'Father of Bride' is DL high school play
Many people have likely seen Steve Martin's movie "Father of the Bride." Well, the Detroit Lakes Middle and High School students have more to offer with their version.
"Father of the Bride" runs April 27-29 at 7:30 p.m. in the George Simson Auditorium in the Detroit Lakes Middle School. Tickets are on sale at The Marquee or at the door.
Director Mark Everson said the script of the play is closer to the original movie in 1950 with Spencer Tracy and Liz Taylor, but it's updated with a spin.
Things like the wedding gift items were updated from the '40s, when Frances Goodrich wrote the script, and some of the language was updated as well.
"Some of it was kind of stale," he said.
The basis of the movie is a daughter getting married and her father stresses about the bills, yet they maintain a father-daughter bond.
"They're a normal family that gets invaded by all these strange characters," he said.
The play allows for some "over the top" parts including "a singing greeting card. The flower delivery guy wasn't interesting enough," Everson said.
While it is a comedy, "it's about a relationship between a father and daughter and how they survive the production of a wedding," Everson added.
Everson said he likes to select plays with big casts so more students can participate. While there are usually six to eight cast members, this play includes 22 students from eighth to 12th grade.
"This fit the needs of who we have right now," he said.
Some of the students he has in this spring's production include Bethany Haugan, who plays the crazy wedding caterer, Massoula.
"She thinks every wedding should be crazy," Haugan said of her character.
She suggests a Ferris wheel, a safari-themed wedding complete with monkeys and leads the chicken dance, only to stress out Mr. Banks (the father) even more.
Massoula has a French accent, which Haugan said was difficult to keep at all times. In fact, the accent shifts to anything European from time to time.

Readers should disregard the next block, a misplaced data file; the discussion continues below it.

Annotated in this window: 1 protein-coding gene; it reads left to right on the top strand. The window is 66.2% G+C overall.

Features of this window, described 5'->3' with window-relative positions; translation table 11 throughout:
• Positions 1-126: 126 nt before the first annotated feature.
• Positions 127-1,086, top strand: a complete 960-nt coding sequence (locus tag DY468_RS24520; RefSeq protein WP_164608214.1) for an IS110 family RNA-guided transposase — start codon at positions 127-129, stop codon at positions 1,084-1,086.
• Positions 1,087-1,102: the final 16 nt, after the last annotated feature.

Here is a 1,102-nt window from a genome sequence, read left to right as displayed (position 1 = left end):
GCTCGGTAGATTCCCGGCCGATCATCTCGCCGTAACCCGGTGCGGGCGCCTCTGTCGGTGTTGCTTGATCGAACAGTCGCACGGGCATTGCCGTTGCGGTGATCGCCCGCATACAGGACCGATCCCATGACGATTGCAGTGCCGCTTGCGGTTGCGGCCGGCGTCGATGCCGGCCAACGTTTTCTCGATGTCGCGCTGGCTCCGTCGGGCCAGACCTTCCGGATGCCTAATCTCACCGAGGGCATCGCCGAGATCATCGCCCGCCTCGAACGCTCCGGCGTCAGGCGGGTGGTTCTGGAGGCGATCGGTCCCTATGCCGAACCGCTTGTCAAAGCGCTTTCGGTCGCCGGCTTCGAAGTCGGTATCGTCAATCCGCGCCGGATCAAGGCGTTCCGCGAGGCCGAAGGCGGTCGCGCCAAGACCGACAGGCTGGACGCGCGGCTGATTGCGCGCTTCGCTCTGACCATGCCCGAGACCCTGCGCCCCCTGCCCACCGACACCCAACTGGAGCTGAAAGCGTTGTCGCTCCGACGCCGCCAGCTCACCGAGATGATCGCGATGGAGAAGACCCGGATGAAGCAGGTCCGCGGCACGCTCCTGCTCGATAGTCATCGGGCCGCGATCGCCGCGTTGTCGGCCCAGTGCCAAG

She said Massoula is one of her favorite parts she's ever played.
Tierney Michon plays the role of Kay, the bride.
"Kay is a young girl in love. She's rational and lovable. That's what I can relate to," Michon said.
"It's fun and emotional for me." She added it's like practice for what she'll do one day when she gets married.
Phylicia Johnson plays Kay's mother, Mrs. Banks.
"She's the stereotypical mom -- tries to keep everything easy and everyone calm," Johnson said.
Of course Mrs. Banks is excited for the big wedding, only bringing more stress to her husband.
And the man with all the stress, Mr. Banks, is Kyle Sebastian.
"He's stressed about having to pay for everything and about how Buckley's family doesn't give anything but Buckley," he said.
Kyle Sauvageau plays Mario, an Italian "circulation expert." He's in charge of guest flow. He sings, he dances, he does a little bit of everything, Sauvageau said.
"We've become like a little family, which makes it easier to act," Michon said of her cast mates. "We've all gotten very close."
The students have done several productions together since ninth grade.
Most of the students in the play didn't know a 1950 version of the film exists, but most have seen the 1991 Steve Martin version. And everyone agrees it is different from the school's play.
"They both stand on their own," Michon said. "They can't be compared."
Everson said those who have seen the movies will enjoy the unexpected things the high schoolers have thrown into their version.
"It's enjoyable," Everson said. "You can lose yourself in it for a couple hours. Especially if you like characterizations."